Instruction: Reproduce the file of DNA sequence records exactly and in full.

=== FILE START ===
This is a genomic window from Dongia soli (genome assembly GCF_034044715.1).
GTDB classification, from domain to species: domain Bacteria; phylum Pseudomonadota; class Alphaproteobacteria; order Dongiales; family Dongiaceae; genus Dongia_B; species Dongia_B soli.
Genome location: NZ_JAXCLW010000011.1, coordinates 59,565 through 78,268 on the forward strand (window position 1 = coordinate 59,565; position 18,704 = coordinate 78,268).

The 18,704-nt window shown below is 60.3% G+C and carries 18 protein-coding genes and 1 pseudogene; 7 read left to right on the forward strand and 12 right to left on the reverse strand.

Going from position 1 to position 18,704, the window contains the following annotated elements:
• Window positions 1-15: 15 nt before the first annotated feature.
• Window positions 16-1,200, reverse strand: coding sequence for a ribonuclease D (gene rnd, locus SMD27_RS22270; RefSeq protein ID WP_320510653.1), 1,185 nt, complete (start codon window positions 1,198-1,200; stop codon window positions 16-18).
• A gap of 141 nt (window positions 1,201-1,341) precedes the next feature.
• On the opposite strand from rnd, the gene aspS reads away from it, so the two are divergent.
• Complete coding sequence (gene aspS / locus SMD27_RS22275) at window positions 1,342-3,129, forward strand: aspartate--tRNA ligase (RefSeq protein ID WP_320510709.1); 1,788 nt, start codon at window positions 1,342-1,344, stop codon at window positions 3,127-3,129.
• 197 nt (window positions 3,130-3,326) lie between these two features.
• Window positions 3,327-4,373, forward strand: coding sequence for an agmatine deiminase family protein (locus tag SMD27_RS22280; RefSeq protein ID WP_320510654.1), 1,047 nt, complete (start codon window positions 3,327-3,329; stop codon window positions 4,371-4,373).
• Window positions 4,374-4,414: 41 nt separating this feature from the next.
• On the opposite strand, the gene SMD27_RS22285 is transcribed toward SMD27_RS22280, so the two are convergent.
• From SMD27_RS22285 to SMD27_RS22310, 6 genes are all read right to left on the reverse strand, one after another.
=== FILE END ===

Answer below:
This is a genomic window from Dongia soli (genome assembly GCF_034044715.1).
GTDB classification, from domain to species: domain Bacteria; phylum Pseudomonadota; class Alphaproteobacteria; order Dongiales; family Dongiaceae; genus Dongia_B; species Dongia_B soli.
Genome location: NZ_JAXCLW010000011.1, coordinates 59,565 through 78,268 on the forward strand (window position 1 = coordinate 59,565; position 18,704 = coordinate 78,268).

The 18,704-nt window shown below is 60.3% G+C and carries 18 protein-coding genes and 1 pseudogene; 7 read left to right on the forward strand and 12 right to left on the reverse strand.

Going from position 1 to position 18,704, the window contains the following annotated elements:
• Window positions 1-15: 15 nt before the first annotated feature.
• Window positions 16-1,200, reverse strand: coding sequence for a ribonuclease D (gene rnd, locus SMD27_RS22270; RefSeq protein ID WP_320510653.1), 1,185 nt, complete (start codon window positions 1,198-1,200; stop codon window positions 16-18).
• A gap of 141 nt (window positions 1,201-1,341) precedes the next feature.
• On the opposite strand from rnd, the gene aspS reads away from it, so the two are divergent.
• Complete coding sequence (gene aspS / locus SMD27_RS22275) at window positions 1,342-3,129, forward strand: aspartate--tRNA ligase (RefSeq protein ID WP_320510709.1); 1,788 nt, start codon at window positions 1,342-1,344, stop codon at window positions 3,127-3,129.
• 197 nt (window positions 3,130-3,326) lie between these two features.
• Window positions 3,327-4,373, forward strand: coding sequence for an agmatine deiminase family protein (locus tag SMD27_RS22280; RefSeq protein ID WP_320510654.1), 1,047 nt, complete (start codon window positions 3,327-3,329; stop codon window positions 4,371-4,373).
• Window positions 4,374-4,414: 41 nt separating this feature from the next.
• On the opposite strand, the gene SMD27_RS22285 is transcribed toward SMD27_RS22280, so the two are convergent.
• From SMD27_RS22285 to SMD27_RS22310, 6 genes are all read right to left on the reverse strand, one after another.